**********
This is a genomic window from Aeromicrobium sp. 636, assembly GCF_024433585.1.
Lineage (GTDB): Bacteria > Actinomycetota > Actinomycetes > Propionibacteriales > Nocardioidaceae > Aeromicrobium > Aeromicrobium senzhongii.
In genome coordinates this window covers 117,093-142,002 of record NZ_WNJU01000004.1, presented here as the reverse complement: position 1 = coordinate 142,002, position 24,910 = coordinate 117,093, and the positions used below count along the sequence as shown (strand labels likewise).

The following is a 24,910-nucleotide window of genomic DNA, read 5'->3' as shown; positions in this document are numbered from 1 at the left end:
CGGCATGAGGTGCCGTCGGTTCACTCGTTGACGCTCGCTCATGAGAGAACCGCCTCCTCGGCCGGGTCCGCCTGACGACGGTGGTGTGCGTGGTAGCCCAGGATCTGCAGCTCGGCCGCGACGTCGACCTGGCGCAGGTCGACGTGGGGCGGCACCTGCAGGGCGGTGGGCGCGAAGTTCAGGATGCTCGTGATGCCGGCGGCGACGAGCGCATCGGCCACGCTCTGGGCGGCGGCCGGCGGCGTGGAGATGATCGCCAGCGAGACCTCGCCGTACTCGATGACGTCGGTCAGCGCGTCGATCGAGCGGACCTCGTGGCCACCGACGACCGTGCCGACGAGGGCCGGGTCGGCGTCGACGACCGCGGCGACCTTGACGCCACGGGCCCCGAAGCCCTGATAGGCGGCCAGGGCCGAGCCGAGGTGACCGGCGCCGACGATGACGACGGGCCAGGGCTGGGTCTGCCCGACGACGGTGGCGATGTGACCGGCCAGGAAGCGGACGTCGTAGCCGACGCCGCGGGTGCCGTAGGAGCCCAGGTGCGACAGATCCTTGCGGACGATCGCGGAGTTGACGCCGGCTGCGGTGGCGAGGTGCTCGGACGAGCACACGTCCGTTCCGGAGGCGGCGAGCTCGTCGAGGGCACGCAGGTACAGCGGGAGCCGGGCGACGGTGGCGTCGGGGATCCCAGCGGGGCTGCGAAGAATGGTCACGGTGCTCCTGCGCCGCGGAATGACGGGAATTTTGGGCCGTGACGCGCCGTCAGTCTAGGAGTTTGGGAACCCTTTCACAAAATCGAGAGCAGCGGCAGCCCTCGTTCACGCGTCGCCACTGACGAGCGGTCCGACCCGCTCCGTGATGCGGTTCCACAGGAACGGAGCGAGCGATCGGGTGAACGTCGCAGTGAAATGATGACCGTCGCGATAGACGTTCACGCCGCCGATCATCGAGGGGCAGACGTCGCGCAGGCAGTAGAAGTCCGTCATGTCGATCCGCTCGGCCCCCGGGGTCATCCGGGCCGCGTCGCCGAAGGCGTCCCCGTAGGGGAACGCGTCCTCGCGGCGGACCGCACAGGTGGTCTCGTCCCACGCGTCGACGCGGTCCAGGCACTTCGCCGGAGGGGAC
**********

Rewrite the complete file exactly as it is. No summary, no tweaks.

This is a genomic window from Aeromicrobium sp. 636, assembly GCF_024433585.1.
Lineage (GTDB): Bacteria > Actinomycetota > Actinomycetes > Propionibacteriales > Nocardioidaceae > Aeromicrobium > Aeromicrobium senzhongii.
In genome coordinates this window covers 117,093-142,002 of record NZ_WNJU01000004.1, presented here as the reverse complement: position 1 = coordinate 142,002, position 24,910 = coordinate 117,093, and the positions used below count along the sequence as shown (strand labels likewise).

The following is a 24,910-nucleotide window of genomic DNA, read 5'->3' as shown; positions in this document are numbered from 1 at the left end:
CGGCATGAGGTGCCGTCGGTTCACTCGTTGACGCTCGCTCATGAGAGAACCGCCTCCTCGGCCGGGTCCGCCTGACGACGGTGGTGTGCGTGGTAGCCCAGGATCTGCAGCTCGGCCGCGACGTCGACCTGGCGCAGGTCGACGTGGGGCGGCACCTGCAGGGCGGTGGGCGCGAAGTTCAGGATGCTCGTGATGCCGGCGGCGACGAGCGCATCGGCCACGCTCTGGGCGGCGGCCGGCGGCGTGGAGATGATCGCCAGCGAGACCTCGCCGTACTCGATGACGTCGGTCAGCGCGTCGATCGAGCGGACCTCGTGGCCACCGACGACCGTGCCGACGAGGGCCGGGTCGGCGTCGACGACCGCGGCGACCTTGACGCCACGGGCCCCGAAGCCCTGATAGGCGGCCAGGGCCGAGCCGAGGTGACCGGCGCCGACGATGACGACGGGCCAGGGCTGGGTCTGCCCGACGACGGTGGCGATGTGACCGGCCAGGAAGCGGACGTCGTAGCCGACGCCGCGGGTGCCGTAGGAGCCCAGGTGCGACAGATCCTTGCGGACGATCGCGGAGTTGACGCCGGCTGCGGTGGCGAGGTGCTCGGACGAGCACACGTCCGTTCCGGAGGCGGCGAGCTCGTCGAGGGCACGCAGGTACAGCGGGAGCCGGGCGACGGTGGCGTCGGGGATCCCAGCGGGGCTGCGAAGAATGGTCACGGTGCTCCTGCGCCGCGGAATGACGGGAATTTTGGGCCGTGACGCGCCGTCAGTCTAGGAGTTTGGGAACCCTTTCACAAAATCGAGAGCAGCGGCAGCCCTCGTTCACGCGTCGCCACTGACGAGCGGTCCGACCCGCTCCGTGATGCGGTTCCACAGGAACGGAGCGAGCGATCGGGTGAACGTCGCAGTGAAATGATGACCGTCGCGATAGACGTTCACGCCGCCGATCATCGAGGGGCAGACGTCGCGCAGGCAGTAGAAGTCCGTCATGTCGATCCGCTCGGCCCCCGGGGTCATCCGGGCCGCGTCGCCGAAGGCGTCCCCGTAGGGGAACGCGTCCTCGCGGCGGACCGCACAGGTGGTCTCGTCCCACGCGTCGACGCGGTCCAGGCACTTCGCCGGAGGGGAC